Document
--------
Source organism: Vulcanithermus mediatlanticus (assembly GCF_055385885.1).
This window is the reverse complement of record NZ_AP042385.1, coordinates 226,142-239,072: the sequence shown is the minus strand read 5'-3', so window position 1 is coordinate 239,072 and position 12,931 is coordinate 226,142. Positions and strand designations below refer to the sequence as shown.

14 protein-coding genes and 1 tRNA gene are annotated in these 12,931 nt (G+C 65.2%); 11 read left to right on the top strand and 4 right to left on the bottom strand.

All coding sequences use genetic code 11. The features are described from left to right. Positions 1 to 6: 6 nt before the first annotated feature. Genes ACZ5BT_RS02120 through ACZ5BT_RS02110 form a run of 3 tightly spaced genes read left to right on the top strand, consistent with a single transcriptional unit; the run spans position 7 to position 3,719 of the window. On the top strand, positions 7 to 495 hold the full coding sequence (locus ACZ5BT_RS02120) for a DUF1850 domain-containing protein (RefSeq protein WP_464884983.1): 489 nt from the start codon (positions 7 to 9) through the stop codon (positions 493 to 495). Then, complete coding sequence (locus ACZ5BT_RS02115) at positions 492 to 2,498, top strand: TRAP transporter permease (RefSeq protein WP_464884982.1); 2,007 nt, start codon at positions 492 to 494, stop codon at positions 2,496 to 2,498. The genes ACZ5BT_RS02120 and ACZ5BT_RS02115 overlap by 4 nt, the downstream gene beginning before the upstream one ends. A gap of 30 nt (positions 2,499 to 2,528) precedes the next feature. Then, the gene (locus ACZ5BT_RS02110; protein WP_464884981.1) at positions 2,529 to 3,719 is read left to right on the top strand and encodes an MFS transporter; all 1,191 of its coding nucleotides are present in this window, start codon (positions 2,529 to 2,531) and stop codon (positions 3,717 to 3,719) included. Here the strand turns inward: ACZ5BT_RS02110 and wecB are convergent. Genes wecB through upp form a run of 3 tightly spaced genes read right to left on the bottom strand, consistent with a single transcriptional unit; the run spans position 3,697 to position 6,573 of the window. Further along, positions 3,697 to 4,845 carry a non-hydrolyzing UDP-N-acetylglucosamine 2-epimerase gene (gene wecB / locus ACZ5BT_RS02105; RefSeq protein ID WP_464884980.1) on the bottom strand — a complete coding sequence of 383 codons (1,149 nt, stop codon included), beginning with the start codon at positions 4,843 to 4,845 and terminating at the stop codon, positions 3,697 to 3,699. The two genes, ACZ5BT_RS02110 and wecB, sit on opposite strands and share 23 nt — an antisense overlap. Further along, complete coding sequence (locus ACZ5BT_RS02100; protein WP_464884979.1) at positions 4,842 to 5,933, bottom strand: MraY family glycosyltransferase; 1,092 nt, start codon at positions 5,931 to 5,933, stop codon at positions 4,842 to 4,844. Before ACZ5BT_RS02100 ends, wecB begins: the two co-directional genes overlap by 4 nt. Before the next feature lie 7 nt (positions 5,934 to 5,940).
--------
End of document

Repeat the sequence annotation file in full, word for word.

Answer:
Source organism: Vulcanithermus mediatlanticus (assembly GCF_055385885.1).
This window is the reverse complement of record NZ_AP042385.1, coordinates 226,142-239,072: the sequence shown is the minus strand read 5'-3', so window position 1 is coordinate 239,072 and position 12,931 is coordinate 226,142. Positions and strand designations below refer to the sequence as shown.

14 protein-coding genes and 1 tRNA gene are annotated in these 12,931 nt (G+C 65.2%); 11 read left to right on the top strand and 4 right to left on the bottom strand.

All coding sequences use genetic code 11. The features are described from left to right. Positions 1 to 6: 6 nt before the first annotated feature. Genes ACZ5BT_RS02120 through ACZ5BT_RS02110 form a run of 3 tightly spaced genes read left to right on the top strand, consistent with a single transcriptional unit; the run spans position 7 to position 3,719 of the window. On the top strand, positions 7 to 495 hold the full coding sequence (locus ACZ5BT_RS02120) for a DUF1850 domain-containing protein (RefSeq protein WP_464884983.1): 489 nt from the start codon (positions 7 to 9) through the stop codon (positions 493 to 495). Then, complete coding sequence (locus ACZ5BT_RS02115) at positions 492 to 2,498, top strand: TRAP transporter permease (RefSeq protein WP_464884982.1); 2,007 nt, start codon at positions 492 to 494, stop codon at positions 2,496 to 2,498. The genes ACZ5BT_RS02120 and ACZ5BT_RS02115 overlap by 4 nt, the downstream gene beginning before the upstream one ends. A gap of 30 nt (positions 2,499 to 2,528) precedes the next feature. Then, the gene (locus ACZ5BT_RS02110; protein WP_464884981.1) at positions 2,529 to 3,719 is read left to right on the top strand and encodes an MFS transporter; all 1,191 of its coding nucleotides are present in this window, start codon (positions 2,529 to 2,531) and stop codon (positions 3,717 to 3,719) included. Here the strand turns inward: ACZ5BT_RS02110 and wecB are convergent. Genes wecB through upp form a run of 3 tightly spaced genes read right to left on the bottom strand, consistent with a single transcriptional unit; the run spans position 3,697 to position 6,573 of the window. Further along, positions 3,697 to 4,845 carry a non-hydrolyzing UDP-N-acetylglucosamine 2-epimerase gene (gene wecB / locus ACZ5BT_RS02105; RefSeq protein ID WP_464884980.1) on the bottom strand — a complete coding sequence of 383 codons (1,149 nt, stop codon included), beginning with the start codon at positions 4,843 to 4,845 and terminating at the stop codon, positions 3,697 to 3,699. The two genes, ACZ5BT_RS02110 and wecB, sit on opposite strands and share 23 nt — an antisense overlap. Further along, complete coding sequence (locus ACZ5BT_RS02100; protein WP_464884979.1) at positions 4,842 to 5,933, bottom strand: MraY family glycosyltransferase; 1,092 nt, start codon at positions 5,931 to 5,933, stop codon at positions 4,842 to 4,844. Before ACZ5BT_RS02100 ends, wecB begins: the two co-directional genes overlap by 4 nt. Before the next feature lie 7 nt (positions 5,934 to 5,940).